So what is Chumby? It kind of defies description.
When I first saw Chumby I thought that it was an alarm clock that displays that weather and news headlines – which it does – but it's really more than that. It's really a little WiFi connected Internet appliance that displays various "widgets" that you choose, depending on your needs.
If you want Chumby to be an alarm clock that displays the weather forecast – so be it. If you want it to play a video of Letterman's Top 10 list and rotate pictures of your friends from Facebook, it can do that too.
Chumby is a small Internet-connected device with a 3.5-inch touch screen that retails for US$179. It pulls down your widget data and dashboard using a standard WiFi connection in your home or office. You program it by creating an account on Chumby.com and picking the widgets that you want Chumby to rotate on its display. It's that simple.
- 3.5" LCD color touchscreen
- Two external USB 2.0 full-speed ports
- 350 MHz ARM processor
- 64 MB SDRAM
- 64 MB NAND flash ROM
- Stereo 2W speakers
- Headphone output
- Squeeze sensor
- Accelerometer (motion sensor)
- Leather casing
- AC adapter included
- Wi-fi connectivity
- Access to the free Chumby Network
- Over-the-air software updates
If you want it to cycle between RSS feeds of your favorite sites and eBay and Craigslist, go nuts. There are even widgets that display the surf report, your Netflix queue, Apple movie trailers, kids cartoons, the list goes on. It would be hard to find something this unique device doesn't do.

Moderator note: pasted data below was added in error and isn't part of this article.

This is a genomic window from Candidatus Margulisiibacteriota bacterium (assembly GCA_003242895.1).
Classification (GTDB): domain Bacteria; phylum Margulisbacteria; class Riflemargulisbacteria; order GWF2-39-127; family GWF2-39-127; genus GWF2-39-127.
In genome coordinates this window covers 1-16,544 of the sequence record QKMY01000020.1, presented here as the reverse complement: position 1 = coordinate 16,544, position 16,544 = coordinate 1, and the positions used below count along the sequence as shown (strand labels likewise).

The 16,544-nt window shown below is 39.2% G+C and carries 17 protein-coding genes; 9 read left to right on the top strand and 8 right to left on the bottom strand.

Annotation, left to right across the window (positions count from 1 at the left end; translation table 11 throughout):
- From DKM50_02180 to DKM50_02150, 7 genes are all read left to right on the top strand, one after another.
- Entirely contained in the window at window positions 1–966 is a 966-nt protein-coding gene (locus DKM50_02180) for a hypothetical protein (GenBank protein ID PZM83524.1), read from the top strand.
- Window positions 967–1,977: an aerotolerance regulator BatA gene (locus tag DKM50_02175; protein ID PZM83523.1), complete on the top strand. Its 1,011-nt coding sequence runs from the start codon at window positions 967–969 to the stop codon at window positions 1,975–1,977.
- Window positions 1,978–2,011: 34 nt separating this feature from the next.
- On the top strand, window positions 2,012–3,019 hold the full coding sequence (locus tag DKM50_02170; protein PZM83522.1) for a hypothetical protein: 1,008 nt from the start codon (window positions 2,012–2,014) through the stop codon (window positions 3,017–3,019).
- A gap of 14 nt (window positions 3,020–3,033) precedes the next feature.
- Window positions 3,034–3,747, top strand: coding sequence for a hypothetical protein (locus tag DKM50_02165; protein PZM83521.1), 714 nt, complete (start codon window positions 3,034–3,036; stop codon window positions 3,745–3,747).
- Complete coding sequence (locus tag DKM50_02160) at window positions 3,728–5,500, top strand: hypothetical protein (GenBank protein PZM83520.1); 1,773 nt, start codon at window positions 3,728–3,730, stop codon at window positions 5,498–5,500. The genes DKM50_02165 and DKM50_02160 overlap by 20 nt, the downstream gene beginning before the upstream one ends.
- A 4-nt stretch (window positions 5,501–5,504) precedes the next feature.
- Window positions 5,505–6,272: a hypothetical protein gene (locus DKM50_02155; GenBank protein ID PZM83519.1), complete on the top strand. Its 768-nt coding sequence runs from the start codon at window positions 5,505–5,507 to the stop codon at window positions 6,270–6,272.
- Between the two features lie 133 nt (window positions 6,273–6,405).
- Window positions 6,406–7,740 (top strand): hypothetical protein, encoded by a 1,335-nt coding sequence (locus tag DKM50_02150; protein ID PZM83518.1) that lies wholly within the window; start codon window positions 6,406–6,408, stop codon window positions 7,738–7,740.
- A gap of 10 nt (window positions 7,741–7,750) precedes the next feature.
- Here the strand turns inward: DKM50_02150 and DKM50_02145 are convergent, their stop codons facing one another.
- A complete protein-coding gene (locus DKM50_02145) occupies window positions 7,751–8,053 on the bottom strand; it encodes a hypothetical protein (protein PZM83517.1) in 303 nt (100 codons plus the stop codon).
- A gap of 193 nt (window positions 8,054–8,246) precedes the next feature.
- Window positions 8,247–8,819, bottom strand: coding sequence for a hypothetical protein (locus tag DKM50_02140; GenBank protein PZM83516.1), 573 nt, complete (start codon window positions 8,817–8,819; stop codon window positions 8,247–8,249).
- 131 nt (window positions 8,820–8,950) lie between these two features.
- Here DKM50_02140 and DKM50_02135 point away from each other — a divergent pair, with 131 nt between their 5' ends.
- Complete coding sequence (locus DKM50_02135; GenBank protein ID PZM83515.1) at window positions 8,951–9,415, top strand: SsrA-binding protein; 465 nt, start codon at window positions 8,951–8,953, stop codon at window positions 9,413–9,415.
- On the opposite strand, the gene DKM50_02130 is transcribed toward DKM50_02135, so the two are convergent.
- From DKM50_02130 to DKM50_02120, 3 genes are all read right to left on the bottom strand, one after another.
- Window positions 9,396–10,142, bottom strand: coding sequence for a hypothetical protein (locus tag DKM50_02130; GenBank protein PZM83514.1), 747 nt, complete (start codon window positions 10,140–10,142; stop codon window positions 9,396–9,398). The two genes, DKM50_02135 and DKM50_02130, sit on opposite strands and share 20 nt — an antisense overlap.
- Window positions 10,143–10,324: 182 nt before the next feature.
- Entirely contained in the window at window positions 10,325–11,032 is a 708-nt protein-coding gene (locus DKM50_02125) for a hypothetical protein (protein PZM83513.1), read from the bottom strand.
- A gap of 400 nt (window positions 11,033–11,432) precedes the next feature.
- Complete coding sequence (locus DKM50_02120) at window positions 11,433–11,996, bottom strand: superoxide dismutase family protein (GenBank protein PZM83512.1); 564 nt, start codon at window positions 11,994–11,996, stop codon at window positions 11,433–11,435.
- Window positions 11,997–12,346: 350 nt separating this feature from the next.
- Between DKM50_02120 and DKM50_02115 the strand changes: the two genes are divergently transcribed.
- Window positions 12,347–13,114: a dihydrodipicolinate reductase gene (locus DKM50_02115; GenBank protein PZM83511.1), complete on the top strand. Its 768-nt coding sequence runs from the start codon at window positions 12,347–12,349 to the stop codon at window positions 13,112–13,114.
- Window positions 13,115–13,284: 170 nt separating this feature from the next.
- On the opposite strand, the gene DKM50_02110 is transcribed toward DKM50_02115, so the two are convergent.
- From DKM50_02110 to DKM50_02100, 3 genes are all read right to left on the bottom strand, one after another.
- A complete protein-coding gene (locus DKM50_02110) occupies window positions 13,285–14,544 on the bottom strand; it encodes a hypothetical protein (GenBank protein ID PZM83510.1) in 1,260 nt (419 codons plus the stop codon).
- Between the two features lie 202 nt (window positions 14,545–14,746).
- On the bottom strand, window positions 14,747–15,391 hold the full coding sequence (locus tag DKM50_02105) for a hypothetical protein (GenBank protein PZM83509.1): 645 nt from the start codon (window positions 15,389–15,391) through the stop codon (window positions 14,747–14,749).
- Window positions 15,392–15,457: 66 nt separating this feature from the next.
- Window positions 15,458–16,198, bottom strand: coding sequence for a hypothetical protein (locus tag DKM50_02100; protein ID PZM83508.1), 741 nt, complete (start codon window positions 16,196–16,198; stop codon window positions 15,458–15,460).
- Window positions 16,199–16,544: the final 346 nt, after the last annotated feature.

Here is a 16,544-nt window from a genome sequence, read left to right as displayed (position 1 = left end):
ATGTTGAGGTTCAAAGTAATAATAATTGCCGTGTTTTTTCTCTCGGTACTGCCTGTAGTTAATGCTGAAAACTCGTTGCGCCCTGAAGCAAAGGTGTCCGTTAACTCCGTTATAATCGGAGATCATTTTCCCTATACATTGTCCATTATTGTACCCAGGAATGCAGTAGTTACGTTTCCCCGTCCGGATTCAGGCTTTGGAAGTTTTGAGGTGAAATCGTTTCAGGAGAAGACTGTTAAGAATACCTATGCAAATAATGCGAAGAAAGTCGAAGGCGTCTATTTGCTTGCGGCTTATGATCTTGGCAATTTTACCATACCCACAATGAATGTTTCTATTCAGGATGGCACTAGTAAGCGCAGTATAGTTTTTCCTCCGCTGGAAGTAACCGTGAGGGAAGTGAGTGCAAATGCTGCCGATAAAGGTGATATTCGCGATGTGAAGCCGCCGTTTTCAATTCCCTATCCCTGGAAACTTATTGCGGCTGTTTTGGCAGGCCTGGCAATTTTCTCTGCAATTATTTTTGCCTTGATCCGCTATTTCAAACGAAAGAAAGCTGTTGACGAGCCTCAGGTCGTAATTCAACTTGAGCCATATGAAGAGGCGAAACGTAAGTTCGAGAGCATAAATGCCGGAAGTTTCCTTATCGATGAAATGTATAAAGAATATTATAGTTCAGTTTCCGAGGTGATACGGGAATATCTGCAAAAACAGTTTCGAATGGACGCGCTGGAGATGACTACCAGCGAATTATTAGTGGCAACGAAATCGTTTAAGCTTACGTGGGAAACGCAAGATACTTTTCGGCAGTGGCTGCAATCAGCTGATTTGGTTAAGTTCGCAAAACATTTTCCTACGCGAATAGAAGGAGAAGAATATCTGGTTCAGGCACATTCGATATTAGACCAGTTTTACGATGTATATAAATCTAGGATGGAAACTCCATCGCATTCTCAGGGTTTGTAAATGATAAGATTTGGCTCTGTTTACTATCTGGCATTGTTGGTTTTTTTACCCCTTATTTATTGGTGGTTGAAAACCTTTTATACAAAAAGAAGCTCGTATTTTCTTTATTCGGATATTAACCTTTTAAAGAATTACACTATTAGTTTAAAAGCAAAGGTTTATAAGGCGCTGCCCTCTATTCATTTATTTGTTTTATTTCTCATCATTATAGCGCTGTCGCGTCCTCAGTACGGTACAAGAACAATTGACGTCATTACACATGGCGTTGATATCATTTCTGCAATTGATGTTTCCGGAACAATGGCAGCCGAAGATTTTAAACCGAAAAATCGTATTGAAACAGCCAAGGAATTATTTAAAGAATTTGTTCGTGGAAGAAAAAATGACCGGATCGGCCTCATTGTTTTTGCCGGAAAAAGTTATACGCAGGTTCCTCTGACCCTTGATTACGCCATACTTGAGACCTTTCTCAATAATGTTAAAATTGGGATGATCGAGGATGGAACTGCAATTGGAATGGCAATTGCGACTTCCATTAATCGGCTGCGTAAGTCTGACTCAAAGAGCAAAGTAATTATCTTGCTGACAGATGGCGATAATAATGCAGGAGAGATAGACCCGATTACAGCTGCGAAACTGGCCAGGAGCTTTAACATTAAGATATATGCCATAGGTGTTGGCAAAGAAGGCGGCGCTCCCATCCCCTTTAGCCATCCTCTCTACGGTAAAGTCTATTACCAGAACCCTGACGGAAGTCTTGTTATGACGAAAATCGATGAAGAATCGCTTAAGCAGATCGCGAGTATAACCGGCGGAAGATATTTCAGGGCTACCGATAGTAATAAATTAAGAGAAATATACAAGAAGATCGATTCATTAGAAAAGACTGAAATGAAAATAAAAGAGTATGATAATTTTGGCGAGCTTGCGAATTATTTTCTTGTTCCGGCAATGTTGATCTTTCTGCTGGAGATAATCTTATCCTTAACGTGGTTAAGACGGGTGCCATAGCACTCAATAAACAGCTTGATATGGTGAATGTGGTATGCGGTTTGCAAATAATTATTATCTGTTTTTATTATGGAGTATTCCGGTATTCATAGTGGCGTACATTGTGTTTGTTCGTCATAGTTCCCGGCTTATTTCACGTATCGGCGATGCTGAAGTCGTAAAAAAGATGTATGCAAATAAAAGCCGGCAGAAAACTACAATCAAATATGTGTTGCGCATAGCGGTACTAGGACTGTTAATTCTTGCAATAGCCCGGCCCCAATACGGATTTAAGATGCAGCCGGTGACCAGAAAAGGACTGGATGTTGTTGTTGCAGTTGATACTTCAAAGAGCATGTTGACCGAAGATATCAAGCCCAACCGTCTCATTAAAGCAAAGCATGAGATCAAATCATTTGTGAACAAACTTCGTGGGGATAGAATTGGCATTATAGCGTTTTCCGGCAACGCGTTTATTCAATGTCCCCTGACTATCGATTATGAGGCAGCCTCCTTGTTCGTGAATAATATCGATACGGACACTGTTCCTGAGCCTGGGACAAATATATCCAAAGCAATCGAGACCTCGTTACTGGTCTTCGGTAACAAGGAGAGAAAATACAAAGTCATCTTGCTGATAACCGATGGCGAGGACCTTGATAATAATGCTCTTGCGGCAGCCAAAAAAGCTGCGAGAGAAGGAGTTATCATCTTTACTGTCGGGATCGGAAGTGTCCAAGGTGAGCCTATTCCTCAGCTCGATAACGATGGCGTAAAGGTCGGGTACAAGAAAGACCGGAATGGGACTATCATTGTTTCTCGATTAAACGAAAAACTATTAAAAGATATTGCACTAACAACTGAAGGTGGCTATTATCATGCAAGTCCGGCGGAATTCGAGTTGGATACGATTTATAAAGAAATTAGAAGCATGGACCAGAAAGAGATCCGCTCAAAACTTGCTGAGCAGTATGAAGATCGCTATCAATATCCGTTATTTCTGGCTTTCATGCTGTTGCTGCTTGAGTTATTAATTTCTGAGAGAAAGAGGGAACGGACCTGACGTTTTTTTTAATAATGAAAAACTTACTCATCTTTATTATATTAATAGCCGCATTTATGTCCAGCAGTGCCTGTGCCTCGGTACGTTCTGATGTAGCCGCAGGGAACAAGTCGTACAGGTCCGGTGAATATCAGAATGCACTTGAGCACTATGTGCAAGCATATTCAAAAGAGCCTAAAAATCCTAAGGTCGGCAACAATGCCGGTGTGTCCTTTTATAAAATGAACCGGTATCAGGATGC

But I'll warn you – it's addictive.
When I got mine I spent the first two days configuring and playing with dozens of widgets. They're so much fun that it's hard to keep yourself from trying every one, just to see what it does.
If you want to use it as an alarm clock, you can wake up to a ShoutCast stream of ambient music, or the New York Times being read to you aloud (courtesy of their Podcast). The amount of things that you can do with Chumby is dizzying. I recommend that you go to their Web site and surf through the demos and widgets to see for yourself.
While it's true that you can do many of these things on your computer – that's exactly the point – you can now do them away from your computer. On your night table, for example. In fact, I like Chumby so much that I keep it on my desk next to my computer during the day because it's a welcome distraction from everything that's going on on my computer, and so I don't miss that important bit of breaking news because it's buried under a Window on my computer somewhere.
Update: Chumby can be connected to a 9-volt battery but it's only there as an alarm fail safe (and even that's in beta). Chumby software currently does not support the running on a 9v battery so you'll have to run it solely on AC power. I recommend buying an extra AC adapter if you plan to move it between two locations (i.e. bedroom and office) a lot. I suggested that Chumby 2.0 ship with a rechargeable battery and the company said that they're considering it, but that it would increase the price. Volume is also difficult to adjust (it's buried a couple of menus deep) and there's only two brightness settings, where there should be a slider.
Chumby users can send messages, pictures and widgets to other Chumby users, so if you're a user add "PowerPage" as one of your chums. I've posted a bunch of Chumby pictures in this gallery.
I don't say this often, but go get a Chumby, they're a whole bunch of fun and the best little innovation to come along since the iPod.